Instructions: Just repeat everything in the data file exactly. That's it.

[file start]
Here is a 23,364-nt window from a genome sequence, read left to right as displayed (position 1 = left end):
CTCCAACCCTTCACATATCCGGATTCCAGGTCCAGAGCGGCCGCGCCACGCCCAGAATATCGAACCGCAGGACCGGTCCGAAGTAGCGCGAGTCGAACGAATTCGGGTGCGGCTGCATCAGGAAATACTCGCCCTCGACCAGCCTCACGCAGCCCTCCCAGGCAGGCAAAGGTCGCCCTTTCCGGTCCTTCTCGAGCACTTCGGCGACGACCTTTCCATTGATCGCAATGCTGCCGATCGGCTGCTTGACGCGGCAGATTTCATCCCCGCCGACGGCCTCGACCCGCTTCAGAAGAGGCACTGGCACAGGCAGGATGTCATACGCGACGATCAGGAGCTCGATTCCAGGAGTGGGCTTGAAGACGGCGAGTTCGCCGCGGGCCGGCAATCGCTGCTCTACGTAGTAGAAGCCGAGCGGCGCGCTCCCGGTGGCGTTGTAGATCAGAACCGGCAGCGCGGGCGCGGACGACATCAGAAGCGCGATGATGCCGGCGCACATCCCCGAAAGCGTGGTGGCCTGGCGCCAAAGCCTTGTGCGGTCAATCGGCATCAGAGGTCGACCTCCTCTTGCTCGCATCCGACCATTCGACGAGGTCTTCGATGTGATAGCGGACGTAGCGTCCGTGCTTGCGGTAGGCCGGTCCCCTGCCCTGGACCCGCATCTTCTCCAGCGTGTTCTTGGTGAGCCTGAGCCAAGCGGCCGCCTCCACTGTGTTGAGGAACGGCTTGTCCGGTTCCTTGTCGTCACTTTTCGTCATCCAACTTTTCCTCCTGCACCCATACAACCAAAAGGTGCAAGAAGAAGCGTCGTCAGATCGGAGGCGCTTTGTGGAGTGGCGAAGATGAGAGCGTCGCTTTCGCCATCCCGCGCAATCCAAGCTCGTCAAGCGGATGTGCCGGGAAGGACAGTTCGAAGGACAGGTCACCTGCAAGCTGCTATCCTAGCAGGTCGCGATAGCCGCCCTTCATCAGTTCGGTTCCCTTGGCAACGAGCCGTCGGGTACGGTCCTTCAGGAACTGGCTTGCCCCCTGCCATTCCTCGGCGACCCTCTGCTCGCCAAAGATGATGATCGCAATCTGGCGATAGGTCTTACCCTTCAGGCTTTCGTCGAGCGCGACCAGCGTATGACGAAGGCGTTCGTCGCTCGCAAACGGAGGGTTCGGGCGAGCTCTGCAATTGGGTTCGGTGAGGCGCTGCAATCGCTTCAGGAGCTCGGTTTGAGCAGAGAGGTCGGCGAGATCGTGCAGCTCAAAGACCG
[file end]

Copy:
Here is a 23,364-nt window from a genome sequence, read left to right as displayed (position 1 = left end):
CTCCAACCCTTCACATATCCGGATTCCAGGTCCAGAGCGGCCGCGCCACGCCCAGAATATCGAACCGCAGGACCGGTCCGAAGTAGCGCGAGTCGAACGAATTCGGGTGCGGCTGCATCAGGAAATACTCGCCCTCGACCAGCCTCACGCAGCCCTCCCAGGCAGGCAAAGGTCGCCCTTTCCGGTCCTTCTCGAGCACTTCGGCGACGACCTTTCCATTGATCGCAATGCTGCCGATCGGCTGCTTGACGCGGCAGATTTCATCCCCGCCGACGGCCTCGACCCGCTTCAGAAGAGGCACTGGCACAGGCAGGATGTCATACGCGACGATCAGGAGCTCGATTCCAGGAGTGGGCTTGAAGACGGCGAGTTCGCCGCGGGCCGGCAATCGCTGCTCTACGTAGTAGAAGCCGAGCGGCGCGCTCCCGGTGGCGTTGTAGATCAGAACCGGCAGCGCGGGCGCGGACGACATCAGAAGCGCGATGATGCCGGCGCACATCCCCGAAAGCGTGGTGGCCTGGCGCCAAAGCCTTGTGCGGTCAATCGGCATCAGAGGTCGACCTCCTCTTGCTCGCATCCGACCATTCGACGAGGTCTTCGATGTGATAGCGGACGTAGCGTCCGTGCTTGCGGTAGGCCGGTCCCCTGCCCTGGACCCGCATCTTCTCCAGCGTGTTCTTGGTGAGCCTGAGCCAAGCGGCCGCCTCCACTGTGTTGAGGAACGGCTTGTCCGGTTCCTTGTCGTCACTTTTCGTCATCCAACTTTTCCTCCTGCACCCATACAACCAAAAGGTGCAAGAAGAAGCGTCGTCAGATCGGAGGCGCTTTGTGGAGTGGCGAAGATGAGAGCGTCGCTTTCGCCATCCCGCGCAATCCAAGCTCGTCAAGCGGATGTGCCGGGAAGGACAGTTCGAAGGACAGGTCACCTGCAAGCTGCTATCCTAGCAGGTCGCGATAGCCGCCCTTCATCAGTTCGGTTCCCTTGGCAACGAGCCGTCGGGTACGGTCCTTCAGGAACTGGCTTGCCCCCTGCCATTCCTCGGCGACCCTCTGCTCGCCAAAGATGATGATCGCAATCTGGCGATAGGTCTTACCCTTCAGGCTTTCGTCGAGCGCGACCAGCGTATGACGAAGGCGTTCGTCGCTCGCAAACGGAGGGTTCGGGCGAGCTCTGCAATTGGGTTCGGTGAGGCGCTGCAATCGCTTCAGGAGCTCGGTTTGAGCAGAGAGGTCGGCGAGATCGTGCAGCTCAAAGACCG